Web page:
That same warm weather that attracts some residents might be a deterrent for others. In exchange for being warm or mild in the winter, expect even hotter summers. Get ready for temperatures in the 90Fs with high humidity. 

And the state is prone to extreme weather events like major hurricanes and tornadoes. From 2010-2020 the state had impacts from 11 storms, and the effects of Hurricane Katrina in 2005 can still be seen in New Orleans. Residents who live in vulnerable areas need to have emergency plans in place and heed warnings from local authorities when given. Even if you don't live near the coast, tropical storms can bring rain inland, causing severe flooding.

That same warm, muggy climate with ample wetlands combines to make a breeding ground for bugs. If you live in Louisiana, get ready for swarms of mosquitoes, black flies, cockroaches, and the like. You'll also share the territory with alligators, snakes, and mice.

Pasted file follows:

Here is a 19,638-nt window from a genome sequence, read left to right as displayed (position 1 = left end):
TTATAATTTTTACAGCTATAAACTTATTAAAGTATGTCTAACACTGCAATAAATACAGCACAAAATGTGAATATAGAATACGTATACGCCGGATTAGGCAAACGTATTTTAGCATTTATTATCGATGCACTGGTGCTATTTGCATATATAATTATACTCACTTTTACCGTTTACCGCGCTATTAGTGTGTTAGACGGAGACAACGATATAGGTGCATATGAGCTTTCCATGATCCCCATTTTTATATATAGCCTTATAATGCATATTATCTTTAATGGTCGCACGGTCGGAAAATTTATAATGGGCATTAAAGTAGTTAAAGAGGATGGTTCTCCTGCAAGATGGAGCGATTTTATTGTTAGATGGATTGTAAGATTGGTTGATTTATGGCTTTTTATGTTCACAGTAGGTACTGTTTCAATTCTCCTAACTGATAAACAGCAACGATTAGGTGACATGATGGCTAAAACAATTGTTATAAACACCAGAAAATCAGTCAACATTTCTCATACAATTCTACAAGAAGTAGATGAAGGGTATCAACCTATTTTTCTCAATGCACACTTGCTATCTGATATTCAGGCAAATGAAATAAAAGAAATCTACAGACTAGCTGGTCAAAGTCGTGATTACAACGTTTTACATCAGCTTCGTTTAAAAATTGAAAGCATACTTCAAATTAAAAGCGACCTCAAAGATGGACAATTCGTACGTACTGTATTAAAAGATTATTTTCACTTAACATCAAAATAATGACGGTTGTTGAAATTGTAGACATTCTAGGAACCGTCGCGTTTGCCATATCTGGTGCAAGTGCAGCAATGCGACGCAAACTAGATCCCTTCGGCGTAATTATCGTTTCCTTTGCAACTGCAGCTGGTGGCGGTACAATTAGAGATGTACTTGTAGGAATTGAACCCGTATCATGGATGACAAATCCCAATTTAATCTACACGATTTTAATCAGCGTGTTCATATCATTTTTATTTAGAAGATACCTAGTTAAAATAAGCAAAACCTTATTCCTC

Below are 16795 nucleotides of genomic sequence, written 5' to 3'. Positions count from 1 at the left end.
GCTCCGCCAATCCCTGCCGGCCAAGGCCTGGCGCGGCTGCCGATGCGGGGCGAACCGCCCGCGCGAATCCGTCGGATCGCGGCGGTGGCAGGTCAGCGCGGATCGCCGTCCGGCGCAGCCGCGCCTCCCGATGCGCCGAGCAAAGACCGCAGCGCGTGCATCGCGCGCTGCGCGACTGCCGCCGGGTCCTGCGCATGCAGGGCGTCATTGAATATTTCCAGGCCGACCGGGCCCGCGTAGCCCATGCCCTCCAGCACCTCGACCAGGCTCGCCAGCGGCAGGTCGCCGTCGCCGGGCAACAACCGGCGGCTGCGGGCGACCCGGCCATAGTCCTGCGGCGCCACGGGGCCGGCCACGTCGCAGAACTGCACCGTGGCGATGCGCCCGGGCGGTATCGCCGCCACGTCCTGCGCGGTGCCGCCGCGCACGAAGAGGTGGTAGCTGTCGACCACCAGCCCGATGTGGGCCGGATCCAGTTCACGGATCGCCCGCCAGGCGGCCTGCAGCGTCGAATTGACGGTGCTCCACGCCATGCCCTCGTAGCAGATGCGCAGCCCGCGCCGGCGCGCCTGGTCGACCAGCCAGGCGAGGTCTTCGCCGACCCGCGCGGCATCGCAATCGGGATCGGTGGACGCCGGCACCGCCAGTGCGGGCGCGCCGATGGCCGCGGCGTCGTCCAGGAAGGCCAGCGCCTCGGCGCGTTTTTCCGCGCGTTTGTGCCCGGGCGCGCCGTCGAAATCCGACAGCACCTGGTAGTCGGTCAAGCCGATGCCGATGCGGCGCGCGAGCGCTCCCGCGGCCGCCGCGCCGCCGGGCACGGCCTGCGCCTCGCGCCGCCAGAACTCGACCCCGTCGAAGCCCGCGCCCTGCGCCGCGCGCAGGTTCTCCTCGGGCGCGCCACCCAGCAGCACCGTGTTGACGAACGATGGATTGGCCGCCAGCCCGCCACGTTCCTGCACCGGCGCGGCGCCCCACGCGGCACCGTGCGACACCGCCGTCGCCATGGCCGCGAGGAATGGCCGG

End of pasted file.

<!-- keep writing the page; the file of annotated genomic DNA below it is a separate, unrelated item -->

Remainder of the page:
While New Orleans and Baton Rouge have diversified opportunities for employment, this isn't the case across the state. Poverty levels remain high throughout some parts of the state, with about 20% of Louisianans living below the federal poverty line in 2021. This can limit job prospects and create additional challenges for those looking for employment opportunities.

Louisiana also faces challenges in providing quality education. It ranked an overall no. 48 in US News and World Report's 2022 assessment. 

What is the cost of living in Louisiana?

Louisiana has a lower cost of living than many other states across the US. According to the Sperling Best Places Index, Louisiana's overall cost of living is 10% below the national average. Housing costs are particularly low compared to other states, with an average home price of around $189,200 – significantly lower than the national median home value of $291,700.